Sep 11, 2011

It wasn't our good war

I met the man who built the prisons at Guantanamo Bay.

I didn't plan to meet him and didn't know who he was when I did. It was in the Atlanta airport. I was with a group of WWII veterans -- old men, grandpas with medals, memorabilia hats and hearing aids. They were flying to see the monument built to them after all these years in Washington. Marine Brig. Gen. Michael Lehnert was passing through and saw me with a notebook and camera and stopped to ask me where all the old soldiers were going. I interviewed him, a one-star general in the "War on Terror," about how he felt seeing the vets of that earlier era.

Later I looked him up. Realized who he was.

Lehnert didn't build the Guantanamo Bay you think of when you hear "Guantanamo Bay." He actually tried to follow the Geneva Convention. He thought he was being sent prisoners of war, who were to be treated as such.

Cluny abby

Sep 10, 2011

9/11 relics

Religion, Peter Berger once said, is the audacious proposal that human activities are cosmically meaningful.

In this sense, some of the remembrances and relics of 9/11 are deeply religious. Curiously so.

Consider "What We Kept," Dan Barry's New York Times piece on the "mundane items" people who survived 9/11 kept from that day. He writes:
In the aftermath of Sept. 11, people everywhere did what people do in disaster’s fresh wake: We wept, prayed, raged, cowered, gathered, hid, drank, questioned, comforted and sought comfort. We also saved things, often little things, and often for reasons just beyond the full grasp of articulation.
Some of the items he features, saved for a decade now, are obvious. It makes sense that they're meaningful. The reasons one would make a relic out of a wedding ring are pretty apparent.

Other objects are more mysterious. Like a mostly-burned piece of paper, an application form never filled out, an application that had nothing at all to do with the person for whom it became a relic.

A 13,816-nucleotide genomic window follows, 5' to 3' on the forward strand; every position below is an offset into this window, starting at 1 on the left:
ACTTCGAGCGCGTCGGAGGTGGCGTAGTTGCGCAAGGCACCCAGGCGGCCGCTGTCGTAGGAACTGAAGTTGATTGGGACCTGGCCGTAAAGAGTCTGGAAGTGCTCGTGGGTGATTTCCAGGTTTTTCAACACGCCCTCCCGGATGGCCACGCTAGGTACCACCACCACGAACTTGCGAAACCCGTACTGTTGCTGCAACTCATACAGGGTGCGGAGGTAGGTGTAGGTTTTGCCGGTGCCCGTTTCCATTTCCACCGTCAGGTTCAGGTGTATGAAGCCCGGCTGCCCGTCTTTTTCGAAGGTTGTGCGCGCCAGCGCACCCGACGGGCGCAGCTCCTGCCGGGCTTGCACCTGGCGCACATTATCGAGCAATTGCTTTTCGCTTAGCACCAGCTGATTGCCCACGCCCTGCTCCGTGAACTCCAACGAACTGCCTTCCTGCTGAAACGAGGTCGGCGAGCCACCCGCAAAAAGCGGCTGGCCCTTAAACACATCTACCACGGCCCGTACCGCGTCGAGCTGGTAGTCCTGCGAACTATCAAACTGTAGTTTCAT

Sep 9, 2011

Prescribing Describing "evangelical"

C.S. Lewis once complained the word "gentleman" was meaningless now that it couldn't be used in association with an insult. A "gentleman and a scoundrel" was perfectly sensible when "gentleman" designated some member of a specific class, but now the word was vague, an empty compliment. It just meant, "I agree with you, nice person."

Don't let the same thing happen, was his point, to the word "Christian."

The same could be said of "evangelical."

Sep 7, 2011

Conversion as realization

If you stop at a stoplight on parts of Atlanta's MLK Blvd. -- say you come off of 20 and go up Joseph E. Lowery, looking for parking near one of the campuses of the trinity of historic black colleges, Moorehouse, Spellman, and Clark -- you might see one of the proselytizers of the Nation of Islam. They wear dark suits and spotless shirts and bow ties, stationed at the corners of the streets named for Civil Rights ministers, passing out bags of fresh fruit and literature.

If you stop at a stop light they'll walk up the street, looking into the cars, looking for their people.